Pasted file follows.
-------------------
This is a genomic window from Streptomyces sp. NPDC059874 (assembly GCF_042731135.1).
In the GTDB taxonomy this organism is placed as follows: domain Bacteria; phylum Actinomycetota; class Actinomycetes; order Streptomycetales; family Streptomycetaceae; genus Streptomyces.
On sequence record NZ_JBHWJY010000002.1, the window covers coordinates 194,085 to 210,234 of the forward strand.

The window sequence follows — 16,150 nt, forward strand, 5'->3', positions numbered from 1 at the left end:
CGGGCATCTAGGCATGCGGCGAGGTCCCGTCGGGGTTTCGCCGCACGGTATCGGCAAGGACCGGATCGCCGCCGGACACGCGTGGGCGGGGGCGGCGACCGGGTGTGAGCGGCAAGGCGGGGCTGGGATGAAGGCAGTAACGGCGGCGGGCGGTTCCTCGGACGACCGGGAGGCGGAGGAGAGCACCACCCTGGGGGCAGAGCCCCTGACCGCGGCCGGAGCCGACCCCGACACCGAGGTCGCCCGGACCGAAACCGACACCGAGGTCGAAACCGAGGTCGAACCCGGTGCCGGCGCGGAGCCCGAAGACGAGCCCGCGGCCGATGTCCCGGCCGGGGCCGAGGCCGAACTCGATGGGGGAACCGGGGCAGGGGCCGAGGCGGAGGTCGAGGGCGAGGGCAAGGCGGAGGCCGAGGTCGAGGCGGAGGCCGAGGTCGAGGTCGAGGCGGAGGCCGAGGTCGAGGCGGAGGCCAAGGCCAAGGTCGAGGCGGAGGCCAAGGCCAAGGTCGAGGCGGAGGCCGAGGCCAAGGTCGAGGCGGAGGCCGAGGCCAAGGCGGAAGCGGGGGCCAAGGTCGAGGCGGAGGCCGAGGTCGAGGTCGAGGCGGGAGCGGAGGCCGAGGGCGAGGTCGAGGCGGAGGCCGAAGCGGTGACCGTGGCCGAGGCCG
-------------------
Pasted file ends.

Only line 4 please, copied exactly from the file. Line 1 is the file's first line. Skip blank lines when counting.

The window sequence follows — 16,150 nt, forward strand, 5'->3', positions numbered from 1 at the left end: